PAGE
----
From the uniforms to the desks to the bell that signals the start and end of lessons and the allotted amount of time dedicated to eating and going to the bathroom, schools are churning out citizens primed for factory work. The production line mentality has been conditioned into our children - so much so, that with the entry of technological automation and the removal of the human element in these mundane, routine tasks, we make them immediately redundant to the world.

  3. Stop labelling every disruptive child as ADHD/ADD


    As an educator myself and now an entrepreneur, I recognise the exhausting and relentless burden that our school-based teachers bare. They are weighed down with administration and parental expectations, all whilst trying to navigate an education system that is increasingly deficient. Any child that does not learn in the usual manners and requires more attention or additional stimulation by non-traditional teaching methods is automatically labelled and is rejected from the system.
If, as a country, we are dedicated to changing the current economic outlook, not just for ourselves but for those that will inherit this legacy, then the systems that shape our thinking must be changed too. Entrepreneurial thinking and action is discouraged and punished in our current education system and only once children leave behind the 12 years spent at school can they begin to unlearn this way of mental conditioning and become active citizens.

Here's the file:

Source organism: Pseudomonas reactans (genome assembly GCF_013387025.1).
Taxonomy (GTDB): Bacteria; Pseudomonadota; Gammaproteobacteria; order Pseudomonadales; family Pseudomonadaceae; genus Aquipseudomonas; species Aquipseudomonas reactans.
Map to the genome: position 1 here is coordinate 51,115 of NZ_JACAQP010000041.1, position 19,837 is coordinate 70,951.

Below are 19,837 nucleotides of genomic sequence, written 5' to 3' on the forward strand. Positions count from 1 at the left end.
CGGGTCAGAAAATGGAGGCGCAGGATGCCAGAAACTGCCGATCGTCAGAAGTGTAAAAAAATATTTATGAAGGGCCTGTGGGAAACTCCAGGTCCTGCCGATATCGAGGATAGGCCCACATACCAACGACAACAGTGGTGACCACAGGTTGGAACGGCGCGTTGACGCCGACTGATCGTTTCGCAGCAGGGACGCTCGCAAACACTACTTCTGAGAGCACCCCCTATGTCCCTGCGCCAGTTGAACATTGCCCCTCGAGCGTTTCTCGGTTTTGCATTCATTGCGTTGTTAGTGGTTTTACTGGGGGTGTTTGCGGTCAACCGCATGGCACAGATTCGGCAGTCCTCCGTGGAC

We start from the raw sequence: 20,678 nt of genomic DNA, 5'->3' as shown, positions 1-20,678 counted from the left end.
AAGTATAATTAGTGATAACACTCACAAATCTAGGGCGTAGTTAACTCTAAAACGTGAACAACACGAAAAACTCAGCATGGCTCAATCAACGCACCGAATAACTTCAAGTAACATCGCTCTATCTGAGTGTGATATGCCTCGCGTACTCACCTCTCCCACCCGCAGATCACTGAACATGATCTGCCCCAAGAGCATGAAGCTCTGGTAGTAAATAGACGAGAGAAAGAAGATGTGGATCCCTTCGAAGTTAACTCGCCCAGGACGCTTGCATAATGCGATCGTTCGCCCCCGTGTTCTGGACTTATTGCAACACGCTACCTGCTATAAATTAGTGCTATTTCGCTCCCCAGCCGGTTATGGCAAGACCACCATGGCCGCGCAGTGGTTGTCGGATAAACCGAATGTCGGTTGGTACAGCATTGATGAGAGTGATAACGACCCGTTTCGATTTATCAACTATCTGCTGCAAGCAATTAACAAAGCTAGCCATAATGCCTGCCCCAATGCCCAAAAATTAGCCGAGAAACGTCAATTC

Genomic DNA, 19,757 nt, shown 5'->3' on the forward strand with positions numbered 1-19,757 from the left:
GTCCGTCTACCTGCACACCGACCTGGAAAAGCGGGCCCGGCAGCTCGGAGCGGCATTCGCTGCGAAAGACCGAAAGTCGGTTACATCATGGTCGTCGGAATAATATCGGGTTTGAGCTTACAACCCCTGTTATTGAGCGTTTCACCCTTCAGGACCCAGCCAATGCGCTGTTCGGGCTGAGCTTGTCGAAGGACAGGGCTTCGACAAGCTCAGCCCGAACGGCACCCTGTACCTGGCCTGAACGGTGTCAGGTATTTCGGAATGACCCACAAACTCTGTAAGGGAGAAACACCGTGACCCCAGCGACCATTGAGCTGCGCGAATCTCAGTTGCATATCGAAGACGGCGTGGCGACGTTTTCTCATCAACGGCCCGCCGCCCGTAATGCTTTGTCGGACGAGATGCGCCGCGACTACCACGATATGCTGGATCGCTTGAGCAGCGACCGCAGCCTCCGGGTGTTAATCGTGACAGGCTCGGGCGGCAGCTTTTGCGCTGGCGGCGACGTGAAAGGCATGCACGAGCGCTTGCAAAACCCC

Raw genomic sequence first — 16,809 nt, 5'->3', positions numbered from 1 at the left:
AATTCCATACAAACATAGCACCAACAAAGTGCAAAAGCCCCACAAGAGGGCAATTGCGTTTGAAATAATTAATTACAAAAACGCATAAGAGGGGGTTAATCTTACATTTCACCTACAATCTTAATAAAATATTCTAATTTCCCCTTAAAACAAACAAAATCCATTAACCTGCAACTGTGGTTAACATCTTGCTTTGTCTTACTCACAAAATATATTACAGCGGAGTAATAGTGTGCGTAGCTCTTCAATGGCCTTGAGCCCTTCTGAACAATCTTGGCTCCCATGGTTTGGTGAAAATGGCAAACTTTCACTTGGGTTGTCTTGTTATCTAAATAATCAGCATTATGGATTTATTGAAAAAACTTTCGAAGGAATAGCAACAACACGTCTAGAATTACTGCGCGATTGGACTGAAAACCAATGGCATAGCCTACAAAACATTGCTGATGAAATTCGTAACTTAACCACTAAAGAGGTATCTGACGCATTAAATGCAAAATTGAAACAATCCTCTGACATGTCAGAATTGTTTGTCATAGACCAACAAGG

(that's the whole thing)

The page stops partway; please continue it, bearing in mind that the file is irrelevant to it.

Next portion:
About Lisa Illingworth

A journalist and editorial specialist in content development across print, online and radio platforms with a particular passion for entrepreneurship and SMME's. Director and co-founder of a "for purpose" business that launches entrepreneurial kids.
Comment
Chris van Rooyen
I matriculated in 1972 and as a creative personality I can look back and know that my potential was crushed by the archaic school systems of the day. Not a huge amount has changed in public schools but it is hugely encouraging to know that creativity is being not only rewarded but demanded in both schools and business today. Your 6 points are 100% on the button Lisa (particularly point 4), and very long overdue in schools.
Posted on 23 Oct 2018 17:41
Winston Lawrence
Agreed, the caveat to the article is that a large cohort will not want to be entrepreneurial and very happy with been given structure and being fodder for the machine (which does require these types of employees). Perhaps a happy compromise is an early, credible psychometric evaluation, but our records prove otherwise...
Posted on 24 Oct 2018 11:15
Lisa Illingworth
Thank you Chris!
Posted on 28 Oct 2018 07:28
Gordon Parkin
Wise words Lisa. The education system, as it stands, is dysfunctional and decades out of date. We need to re-imagine knowledge learning into a far more diverse system that addresses the needs of a new economy and furthermore, an ecological approach to how we live. Current teaching of economics and life science for instance are simply a waste of time. Our approach to knowledge learning as opposed to 'teaching' should be far more practical and inclusive. Theory is great but useless without practical learning.
Posted on 30 Oct 2018 16:51